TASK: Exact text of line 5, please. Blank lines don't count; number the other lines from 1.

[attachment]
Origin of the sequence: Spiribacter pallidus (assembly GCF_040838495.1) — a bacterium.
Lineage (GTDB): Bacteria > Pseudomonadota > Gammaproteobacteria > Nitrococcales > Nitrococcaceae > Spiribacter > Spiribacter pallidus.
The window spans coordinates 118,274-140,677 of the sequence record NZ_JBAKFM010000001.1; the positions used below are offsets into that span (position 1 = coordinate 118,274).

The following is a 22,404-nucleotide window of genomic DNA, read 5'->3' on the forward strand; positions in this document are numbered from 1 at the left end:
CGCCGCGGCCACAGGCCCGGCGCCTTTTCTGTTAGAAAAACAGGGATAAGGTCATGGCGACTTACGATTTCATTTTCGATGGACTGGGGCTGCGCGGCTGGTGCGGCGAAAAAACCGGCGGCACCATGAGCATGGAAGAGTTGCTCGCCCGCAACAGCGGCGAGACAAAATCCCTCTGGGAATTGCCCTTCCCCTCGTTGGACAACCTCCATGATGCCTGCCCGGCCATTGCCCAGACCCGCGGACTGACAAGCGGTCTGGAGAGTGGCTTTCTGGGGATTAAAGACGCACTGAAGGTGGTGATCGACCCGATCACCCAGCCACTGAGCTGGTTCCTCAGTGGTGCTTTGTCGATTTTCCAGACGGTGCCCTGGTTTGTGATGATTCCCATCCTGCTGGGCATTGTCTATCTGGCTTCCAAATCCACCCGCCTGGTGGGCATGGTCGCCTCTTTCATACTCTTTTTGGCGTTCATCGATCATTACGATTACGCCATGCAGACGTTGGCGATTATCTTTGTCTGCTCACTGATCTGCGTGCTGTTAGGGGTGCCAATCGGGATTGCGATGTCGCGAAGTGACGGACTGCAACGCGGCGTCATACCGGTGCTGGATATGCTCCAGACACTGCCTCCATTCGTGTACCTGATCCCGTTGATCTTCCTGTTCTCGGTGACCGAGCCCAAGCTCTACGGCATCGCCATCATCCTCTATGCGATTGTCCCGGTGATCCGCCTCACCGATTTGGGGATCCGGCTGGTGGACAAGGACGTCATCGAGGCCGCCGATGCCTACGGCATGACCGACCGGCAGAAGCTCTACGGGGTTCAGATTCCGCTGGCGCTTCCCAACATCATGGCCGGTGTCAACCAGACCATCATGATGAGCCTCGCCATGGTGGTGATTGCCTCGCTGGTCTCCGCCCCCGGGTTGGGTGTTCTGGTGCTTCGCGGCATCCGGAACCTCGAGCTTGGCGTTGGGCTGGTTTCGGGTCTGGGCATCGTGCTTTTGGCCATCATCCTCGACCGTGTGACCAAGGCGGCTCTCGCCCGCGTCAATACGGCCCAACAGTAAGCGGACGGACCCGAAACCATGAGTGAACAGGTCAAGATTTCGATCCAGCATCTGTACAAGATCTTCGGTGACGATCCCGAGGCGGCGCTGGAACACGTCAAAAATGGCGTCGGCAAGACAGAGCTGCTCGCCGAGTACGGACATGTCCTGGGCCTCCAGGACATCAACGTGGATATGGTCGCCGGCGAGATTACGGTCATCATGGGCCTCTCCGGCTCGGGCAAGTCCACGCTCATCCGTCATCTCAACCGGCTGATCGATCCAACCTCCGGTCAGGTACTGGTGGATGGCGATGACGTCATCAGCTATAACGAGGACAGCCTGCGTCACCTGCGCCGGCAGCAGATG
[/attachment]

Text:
CGCCGCGGCCACAGGCCCGGCGCCTTTTCTGTTAGAAAAACAGGGATAAGGTCATGGCGACTTACGATTTCATTTTCGATGGACTGGGGCTGCGCGGCTGGTGCGGCGAAAAAACCGGCGGCACCATGAGCATGGAAGAGTTGCTCGCCCGCAACAGCGGCGAGACAAAATCCCTCTGGGAATTGCCCTTCCCCTCGTTGGACAACCTCCATGATGCCTGCCCGGCCATTGCCCAGACCCGCGGACTGACAAGCGGTCTGGAGAGTGGCTTTCTGGGGATTAAAGACGCACTGAAGGTGGTGATCGACCCGATCACCCAGCCACTGAGCTGGTTCCTCAGTGGTGCTTTGTCGATTTTCCAGACGGTGCCCTGGTTTGTGATGATTCCCATCCTGCTGGGCATTGTCTATCTGGCTTCCAAATCCACCCGCCTGGTGGGCATGGTCGCCTCTTTCATACTCTTTTTGGCGTTCATCGATCATTACGATTACGCCATGCAGACGTTGGCGATTATCTTTGTCTGCTCACTGATCTGCGTGCTGTTAGGGGTGCCAATCGGGATTGCGATGTCGCGAAGTGACGGACTGCAACGCGGCGTCATACCGGTGCTGGATATGCTCCAGACACTGCCTCCATTCGTGTACCTGATCCCGTTGATCTTCCTGTTCTCGGTGACCGAGCCCAAGCTCTACGGCATCGCCATCATCCTCTATGCGATTGTCCCGGTGATCCGCCTCACCGATTTGGGGATCCGGCTGGTGGACAAGGACGTCATCGAGGCCGCCGATGCCTACGGCATGACCGACCGGCAGAAGCTCTACGGGGTTCAGATTCCGCTGGCGCTTCCCAACATCATGGCCGGTGTCAACCAGACCATCATGATGAGCCTCGCCATGGTGGTGATTGCCTCGCTGGTCTCCGCCCCCGGGTTGGGTGTTCTGGTGCTTCGCGGCATCCGGAACCTCGAGCTTGGCGTTGGGCTGGTTTCGGGTCTGGGCATCGTGCTTTTGGCCATCATCCTCGACCGTGTGACCAAGGCGGCTCTCGCCCGCGTCAATACGGCCCAACAGTAAGCGGACGGACCCGAAACCATGAGTGAACAGGTCAAGATTTCGATCCAGCATCTGTACAAGATCTTCGGTGACGATCCCGAGGCGGCGCTGGAACACGTCAAAAATGGCGTCGGCAAGACAGAGCTGCTCGCCGAGTACGGACATGTCCTGGGCCTCCAGGACATCAACGTGGATATGGTCGCCGGCGAGATTACGGTCATCATGGGCCTCTCCGGCTCGGGCAAGTCCACGCTCATCCGTCATCTCAACCGGCTGATCGATCCAACCTCCGGTCAGGTACTGGTGGATGGCGATGACGTCATCAGCTATAACGAGGACAGCCTGCGTCACCTGCGCCGGCAGCAGATG